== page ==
Translation:He is talking with his brother while doing exercises.
I am thinking the ending could also be '......while exercising', (as well as the example '......... while doing exercises'. Is this an acceptable alternative translation?
Would while doing exercise be acceptable? It would be quite normal to use this form in English as an alternative to saying doing exercises.
He (the subject) is doing exercises. If we wanted to say the brother was exercising, we would have written "On rozmawia z bratem robiącym ćwiczenia."
He is talking with a brother while doing exercises, was marked wrong. Where in the Polish sentence does it indicate 'possessive' his? Ie: his brother. Poles seem to save sooooo much time by avoid distinctive personal pronouns so I can only presume that assignment is arbitrary. Why - all of the sudden - not?
Wouldn't "a brother" be rather used in pretty colloquial language (meaning the same as "bro")? I really don't know if it's possible in Polish... I don't think we use it.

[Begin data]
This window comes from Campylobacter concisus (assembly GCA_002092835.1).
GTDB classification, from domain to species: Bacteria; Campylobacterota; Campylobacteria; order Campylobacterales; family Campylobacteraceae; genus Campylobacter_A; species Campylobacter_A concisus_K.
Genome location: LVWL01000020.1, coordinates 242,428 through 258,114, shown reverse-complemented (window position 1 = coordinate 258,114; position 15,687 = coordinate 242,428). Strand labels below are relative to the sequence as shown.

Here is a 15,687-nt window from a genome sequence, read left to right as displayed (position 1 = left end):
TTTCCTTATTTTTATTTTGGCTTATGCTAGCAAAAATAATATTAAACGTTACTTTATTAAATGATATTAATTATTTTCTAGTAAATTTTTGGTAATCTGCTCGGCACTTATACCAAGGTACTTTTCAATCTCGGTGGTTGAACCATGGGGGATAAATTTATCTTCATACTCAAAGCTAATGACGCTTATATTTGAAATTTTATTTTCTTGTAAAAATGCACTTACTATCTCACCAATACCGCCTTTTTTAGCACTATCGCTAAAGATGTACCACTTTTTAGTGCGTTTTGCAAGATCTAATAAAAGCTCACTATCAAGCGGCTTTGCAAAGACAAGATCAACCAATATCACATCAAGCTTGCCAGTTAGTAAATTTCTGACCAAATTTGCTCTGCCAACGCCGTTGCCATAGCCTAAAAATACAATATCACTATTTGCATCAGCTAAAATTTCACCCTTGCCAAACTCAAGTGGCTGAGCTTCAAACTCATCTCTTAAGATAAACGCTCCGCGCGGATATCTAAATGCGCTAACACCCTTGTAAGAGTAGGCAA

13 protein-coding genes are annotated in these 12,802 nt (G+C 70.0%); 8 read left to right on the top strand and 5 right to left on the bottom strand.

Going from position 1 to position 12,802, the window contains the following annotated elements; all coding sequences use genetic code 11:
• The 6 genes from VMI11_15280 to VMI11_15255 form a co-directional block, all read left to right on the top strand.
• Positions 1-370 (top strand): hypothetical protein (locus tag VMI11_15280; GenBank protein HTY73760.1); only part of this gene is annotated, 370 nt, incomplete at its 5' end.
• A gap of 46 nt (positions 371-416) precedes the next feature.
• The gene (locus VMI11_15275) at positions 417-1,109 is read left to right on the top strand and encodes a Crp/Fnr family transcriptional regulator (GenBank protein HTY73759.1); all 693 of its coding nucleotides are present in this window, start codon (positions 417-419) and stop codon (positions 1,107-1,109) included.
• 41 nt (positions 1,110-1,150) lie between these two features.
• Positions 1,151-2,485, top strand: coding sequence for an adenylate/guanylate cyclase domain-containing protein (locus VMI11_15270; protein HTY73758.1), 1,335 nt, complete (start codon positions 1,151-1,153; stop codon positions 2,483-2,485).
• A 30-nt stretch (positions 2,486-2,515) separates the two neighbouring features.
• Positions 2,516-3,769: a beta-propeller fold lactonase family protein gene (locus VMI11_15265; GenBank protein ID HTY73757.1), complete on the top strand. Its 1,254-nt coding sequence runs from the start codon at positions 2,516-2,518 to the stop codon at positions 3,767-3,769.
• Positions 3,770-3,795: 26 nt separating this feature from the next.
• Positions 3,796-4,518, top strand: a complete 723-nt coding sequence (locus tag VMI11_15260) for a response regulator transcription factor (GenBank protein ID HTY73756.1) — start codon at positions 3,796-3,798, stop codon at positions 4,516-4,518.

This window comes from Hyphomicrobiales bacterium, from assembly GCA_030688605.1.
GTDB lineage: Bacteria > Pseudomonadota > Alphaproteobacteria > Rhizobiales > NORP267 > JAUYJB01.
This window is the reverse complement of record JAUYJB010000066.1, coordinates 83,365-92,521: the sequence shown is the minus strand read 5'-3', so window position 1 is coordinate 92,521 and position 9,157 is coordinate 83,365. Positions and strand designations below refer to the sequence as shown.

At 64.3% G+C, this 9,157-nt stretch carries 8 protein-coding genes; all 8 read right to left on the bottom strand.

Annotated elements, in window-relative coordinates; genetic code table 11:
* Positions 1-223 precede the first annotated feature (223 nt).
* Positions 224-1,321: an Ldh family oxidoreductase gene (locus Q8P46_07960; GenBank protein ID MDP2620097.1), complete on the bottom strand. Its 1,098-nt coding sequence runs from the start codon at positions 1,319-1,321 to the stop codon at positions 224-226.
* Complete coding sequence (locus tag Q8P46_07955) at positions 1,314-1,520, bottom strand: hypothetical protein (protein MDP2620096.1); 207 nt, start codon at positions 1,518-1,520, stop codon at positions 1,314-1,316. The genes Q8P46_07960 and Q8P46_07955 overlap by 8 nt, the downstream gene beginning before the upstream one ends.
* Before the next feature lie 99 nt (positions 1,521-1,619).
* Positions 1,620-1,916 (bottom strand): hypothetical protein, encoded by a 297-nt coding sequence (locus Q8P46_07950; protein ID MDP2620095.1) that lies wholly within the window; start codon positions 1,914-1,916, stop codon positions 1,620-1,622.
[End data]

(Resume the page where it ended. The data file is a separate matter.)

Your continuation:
This sentence follows the usual rule. If the brother 'belongs' to the subject of the sentence (usually the most logical assumption), there is no point in adding a possessive pronoun. If it's someone else's brother (He is talking to my/your/their/John's brother), then you specify it.
Duo rejected "He is talking to his brother whilst doing exercises." Did Duo dislike to or whilst, or both (IMHO correct UK English in this context)?
EDIT [05 Feb 2019 22:43] Duo accepts with/to but demands while. I request whilst!